Shocking but necessary perspective on the cost of Chinese theft of U.S. intellectual property (IP) from…
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Image of the Day: The Shocking Cost of Chinese Intellectual Property (IP) Theft

Shocking but necessary perspective on the cost of Chinese theft of U.S. intellectual property (IP) from National Review employing Congressional Research Service numbers:

 

[caption id="" align="alignleft" width="592"] The Shocking Cost of Chinese IP Theft[/caption]

 …[more]

July 14, 2020 • 11:48 AM

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Jester's CourtroomLegal tales stranger than stranger than fiction: Ridiculous and sometimes funny lawsuits plaguing our courts.
Rand Paul Announces Judicial Policy That Should Alarm Conservatives and Libertarians Print
By Timothy H. Lee
Thursday, January 22 2015
As much as conservatives and libertarians oppose and even detest 'anti-liberty laws,' the court has a duty to apply the Constitution and laws in question as objectively as possible.

As his prospective 2016 presidential candidacy congeals, Senator Rand Paul's (R - Kentucky) discordant policy proclamations have so far tended toward the realm of foreign affairs.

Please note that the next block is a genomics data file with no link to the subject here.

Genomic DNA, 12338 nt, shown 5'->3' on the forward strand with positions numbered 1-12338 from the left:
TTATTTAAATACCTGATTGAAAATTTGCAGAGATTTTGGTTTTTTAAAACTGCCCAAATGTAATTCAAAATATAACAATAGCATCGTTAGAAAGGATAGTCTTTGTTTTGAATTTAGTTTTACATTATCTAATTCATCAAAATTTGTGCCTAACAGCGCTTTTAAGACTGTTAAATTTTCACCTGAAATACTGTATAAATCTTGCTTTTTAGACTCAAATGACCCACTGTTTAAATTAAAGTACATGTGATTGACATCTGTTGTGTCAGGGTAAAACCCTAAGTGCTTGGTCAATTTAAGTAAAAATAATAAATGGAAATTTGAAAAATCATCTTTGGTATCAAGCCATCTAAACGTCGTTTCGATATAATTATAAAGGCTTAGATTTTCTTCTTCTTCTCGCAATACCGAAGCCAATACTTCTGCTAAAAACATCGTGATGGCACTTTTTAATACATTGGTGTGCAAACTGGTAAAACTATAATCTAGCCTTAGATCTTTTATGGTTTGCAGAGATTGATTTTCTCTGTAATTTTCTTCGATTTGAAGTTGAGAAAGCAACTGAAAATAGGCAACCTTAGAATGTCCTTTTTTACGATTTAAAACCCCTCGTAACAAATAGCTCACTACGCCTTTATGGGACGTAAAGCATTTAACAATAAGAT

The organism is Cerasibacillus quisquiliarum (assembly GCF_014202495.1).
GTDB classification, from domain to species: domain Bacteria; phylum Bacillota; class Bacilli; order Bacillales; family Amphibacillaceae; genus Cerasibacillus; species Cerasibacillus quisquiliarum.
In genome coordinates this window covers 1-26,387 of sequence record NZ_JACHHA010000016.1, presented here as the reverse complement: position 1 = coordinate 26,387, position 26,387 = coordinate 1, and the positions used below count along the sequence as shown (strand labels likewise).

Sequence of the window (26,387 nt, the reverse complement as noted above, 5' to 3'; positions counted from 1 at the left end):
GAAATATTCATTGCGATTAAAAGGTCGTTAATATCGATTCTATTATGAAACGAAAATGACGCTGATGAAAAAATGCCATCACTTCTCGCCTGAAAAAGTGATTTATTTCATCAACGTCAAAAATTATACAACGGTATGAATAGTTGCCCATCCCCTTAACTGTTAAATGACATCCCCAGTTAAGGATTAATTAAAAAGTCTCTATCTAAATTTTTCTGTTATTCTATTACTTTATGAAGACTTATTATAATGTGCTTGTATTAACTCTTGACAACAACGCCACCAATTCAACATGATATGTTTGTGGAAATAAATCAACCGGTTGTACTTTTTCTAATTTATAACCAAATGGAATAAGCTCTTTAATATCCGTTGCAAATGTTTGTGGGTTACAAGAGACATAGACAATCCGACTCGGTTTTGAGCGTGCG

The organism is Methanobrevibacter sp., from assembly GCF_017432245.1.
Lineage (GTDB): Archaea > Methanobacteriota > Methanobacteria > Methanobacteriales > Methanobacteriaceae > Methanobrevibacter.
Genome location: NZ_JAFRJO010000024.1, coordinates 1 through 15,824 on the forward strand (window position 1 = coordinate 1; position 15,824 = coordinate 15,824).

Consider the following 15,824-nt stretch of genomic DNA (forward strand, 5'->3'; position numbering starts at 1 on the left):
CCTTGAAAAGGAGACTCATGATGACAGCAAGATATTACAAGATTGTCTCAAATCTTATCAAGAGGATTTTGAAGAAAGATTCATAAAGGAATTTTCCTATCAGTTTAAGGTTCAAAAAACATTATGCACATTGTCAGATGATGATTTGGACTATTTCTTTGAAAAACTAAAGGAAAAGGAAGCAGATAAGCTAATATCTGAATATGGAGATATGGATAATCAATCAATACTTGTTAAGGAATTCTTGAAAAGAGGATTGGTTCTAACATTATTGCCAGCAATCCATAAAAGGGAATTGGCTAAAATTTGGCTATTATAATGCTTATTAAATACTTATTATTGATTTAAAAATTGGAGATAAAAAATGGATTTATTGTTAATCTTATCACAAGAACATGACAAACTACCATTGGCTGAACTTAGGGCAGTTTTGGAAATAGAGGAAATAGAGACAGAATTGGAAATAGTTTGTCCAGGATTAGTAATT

In recent remarks before a Heritage audience, however, Paul announced a domestic judicial philosophy that will exacerbate concern among conservatives and libertarians that he's ideologically and temperamentally unfit for the White House. 

Specifically, Paul openly proclaimed, "I am a judicial activist." 

Applying his concept of judicial activism, he proceeded to assert that judges should overturn what he labels "bad things" and "wrong" laws.  He even explicitly defended one of the most discredited decisions in U.S. Supreme Court history, Lochner v. New York (1905). 

That raises grave questions concerning a man who would be empowered to nominate judges and justices if elected president. 

By way of background, Lochner involved a straightforward New York law regulating working hours and conditions for bakers, something that most of us today rightfully accept as well within the power of elected legislatures to govern.  The Supreme Court, however, curiously held that the law interfered "with the right of contract between the employer and employees," because, "the general right to make a contract in relation to his business is part of the liberty of the individual protected by the Fourteenth Amendment of the Federal Constitution."  The Court concluded, "The freedom of master and employee to contract with each other in relation to their employment ... cannot be prohibited or interfered with, without violating the Federal Constitution." 

The problem with that holding is clear to anyone familiar with the Constitution and the Fourteenth Amendment. 

Namely, the text of the Constitution contains no such "right."  Instead, the majority simply reached its decision based upon a policy preference rather than applying any actual provision of the Constitution.  Under their logic, almost any federal, state or local law relating to labor and employment conditions could be overturned depending on particular judges' political views. 

Here's why Lochner still matters.